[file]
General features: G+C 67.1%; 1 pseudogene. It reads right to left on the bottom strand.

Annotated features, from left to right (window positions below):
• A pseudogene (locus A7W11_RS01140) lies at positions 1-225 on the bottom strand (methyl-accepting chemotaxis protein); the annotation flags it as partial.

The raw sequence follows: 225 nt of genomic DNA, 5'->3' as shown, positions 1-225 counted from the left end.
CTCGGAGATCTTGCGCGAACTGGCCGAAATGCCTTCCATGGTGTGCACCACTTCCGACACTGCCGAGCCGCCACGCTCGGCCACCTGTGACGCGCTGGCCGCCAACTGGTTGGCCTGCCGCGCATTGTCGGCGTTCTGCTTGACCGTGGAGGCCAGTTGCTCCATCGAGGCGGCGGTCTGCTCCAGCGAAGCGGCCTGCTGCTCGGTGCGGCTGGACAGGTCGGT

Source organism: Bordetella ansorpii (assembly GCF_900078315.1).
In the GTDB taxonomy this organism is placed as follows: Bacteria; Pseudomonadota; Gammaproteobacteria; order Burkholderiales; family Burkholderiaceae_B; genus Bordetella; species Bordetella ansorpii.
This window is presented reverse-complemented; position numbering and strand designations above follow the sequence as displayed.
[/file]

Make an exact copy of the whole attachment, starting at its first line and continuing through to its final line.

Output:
General features: G+C 67.1%; 1 pseudogene. It reads right to left on the bottom strand.

Annotated features, from left to right (window positions below):
• A pseudogene (locus A7W11_RS01140) lies at positions 1-225 on the bottom strand (methyl-accepting chemotaxis protein); the annotation flags it as partial.

The raw sequence follows: 225 nt of genomic DNA, 5'->3' as shown, positions 1-225 counted from the left end.
CTCGGAGATCTTGCGCGAACTGGCCGAAATGCCTTCCATGGTGTGCACCACTTCCGACACTGCCGAGCCGCCACGCTCGGCCACCTGTGACGCGCTGGCCGCCAACTGGTTGGCCTGCCGCGCATTGTCGGCGTTCTGCTTGACCGTGGAGGCCAGTTGCTCCATCGAGGCGGCGGTCTGCTCCAGCGAAGCGGCCTGCTGCTCGGTGCGGCTGGACAGGTCGGT

Source organism: Bordetella ansorpii (assembly GCF_900078315.1).
In the GTDB taxonomy this organism is placed as follows: Bacteria; Pseudomonadota; Gammaproteobacteria; order Burkholderiales; family Burkholderiaceae_B; genus Bordetella; species Bordetella ansorpii.
This window is presented reverse-complemented; position numbering and strand designations above follow the sequence as displayed.